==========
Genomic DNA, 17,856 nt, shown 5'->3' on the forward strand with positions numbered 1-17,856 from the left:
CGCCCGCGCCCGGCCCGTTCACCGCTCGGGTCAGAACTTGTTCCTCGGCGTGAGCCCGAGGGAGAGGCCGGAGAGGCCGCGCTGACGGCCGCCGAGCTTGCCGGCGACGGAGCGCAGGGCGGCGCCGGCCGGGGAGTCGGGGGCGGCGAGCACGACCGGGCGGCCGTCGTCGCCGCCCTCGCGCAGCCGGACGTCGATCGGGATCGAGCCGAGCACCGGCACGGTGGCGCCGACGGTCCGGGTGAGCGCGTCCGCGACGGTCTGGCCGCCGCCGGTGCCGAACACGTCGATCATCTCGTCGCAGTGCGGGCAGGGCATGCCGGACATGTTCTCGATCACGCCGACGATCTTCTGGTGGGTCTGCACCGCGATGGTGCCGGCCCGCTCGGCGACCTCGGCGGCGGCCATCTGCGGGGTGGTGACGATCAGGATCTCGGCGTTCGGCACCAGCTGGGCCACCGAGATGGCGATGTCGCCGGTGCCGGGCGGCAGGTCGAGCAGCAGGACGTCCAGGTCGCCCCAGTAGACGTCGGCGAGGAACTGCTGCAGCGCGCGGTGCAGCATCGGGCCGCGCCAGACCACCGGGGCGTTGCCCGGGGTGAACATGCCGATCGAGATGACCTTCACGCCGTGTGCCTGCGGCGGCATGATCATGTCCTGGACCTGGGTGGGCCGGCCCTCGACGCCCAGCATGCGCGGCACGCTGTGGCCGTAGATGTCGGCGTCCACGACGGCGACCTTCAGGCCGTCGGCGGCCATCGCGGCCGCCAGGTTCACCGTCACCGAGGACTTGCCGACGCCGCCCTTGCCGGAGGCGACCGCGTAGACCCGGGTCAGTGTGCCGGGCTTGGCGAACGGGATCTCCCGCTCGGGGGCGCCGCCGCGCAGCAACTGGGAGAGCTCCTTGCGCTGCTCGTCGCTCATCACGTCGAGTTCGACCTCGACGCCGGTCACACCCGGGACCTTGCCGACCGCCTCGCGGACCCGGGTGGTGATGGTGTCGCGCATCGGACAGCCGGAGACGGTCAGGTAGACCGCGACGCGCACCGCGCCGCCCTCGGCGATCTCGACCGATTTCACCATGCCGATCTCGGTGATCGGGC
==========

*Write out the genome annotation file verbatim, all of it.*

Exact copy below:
Genomic DNA, 17,856 nt, shown 5'->3' on the forward strand with positions numbered 1-17,856 from the left:
CGCCCGCGCCCGGCCCGTTCACCGCTCGGGTCAGAACTTGTTCCTCGGCGTGAGCCCGAGGGAGAGGCCGGAGAGGCCGCGCTGACGGCCGCCGAGCTTGCCGGCGACGGAGCGCAGGGCGGCGCCGGCCGGGGAGTCGGGGGCGGCGAGCACGACCGGGCGGCCGTCGTCGCCGCCCTCGCGCAGCCGGACGTCGATCGGGATCGAGCCGAGCACCGGCACGGTGGCGCCGACGGTCCGGGTGAGCGCGTCCGCGACGGTCTGGCCGCCGCCGGTGCCGAACACGTCGATCATCTCGTCGCAGTGCGGGCAGGGCATGCCGGACATGTTCTCGATCACGCCGACGATCTTCTGGTGGGTCTGCACCGCGATGGTGCCGGCCCGCTCGGCGACCTCGGCGGCGGCCATCTGCGGGGTGGTGACGATCAGGATCTCGGCGTTCGGCACCAGCTGGGCCACCGAGATGGCGATGTCGCCGGTGCCGGGCGGCAGGTCGAGCAGCAGGACGTCCAGGTCGCCCCAGTAGACGTCGGCGAGGAACTGCTGCAGCGCGCGGTGCAGCATCGGGCCGCGCCAGACCACCGGGGCGTTGCCCGGGGTGAACATGCCGATCGAGATGACCTTCACGCCGTGTGCCTGCGGCGGCATGATCATGTCCTGGACCTGGGTGGGCCGGCCCTCGACGCCCAGCATGCGCGGCACGCTGTGGCCGTAGATGTCGGCGTCCACGACGGCGACCTTCAGGCCGTCGGCGGCCATCGCGGCCGCCAGGTTCACCGTCACCGAGGACTTGCCGACGCCGCCCTTGCCGGAGGCGACCGCGTAGACCCGGGTCAGTGTGCCGGGCTTGGCGAACGGGATCTCCCGCTCGGGGGCGCCGCCGCGCAGCAACTGGGAGAGCTCCTTGCGCTGCTCGTCGCTCATCACGTCGAGTTCGACCTCGACGCCGGTCACACCCGGGACCTTGCCGACCGCCTCGCGGACCCGGGTGGTGATGGTGTCGCGCATCGGACAGCCGGAGACGGTCAGGTAGACCGCGACGCGCACCGCGCCGCCCTCGGCGATCTCGACCGATTTCACCATGCCGATCTCGGTGATCGGGC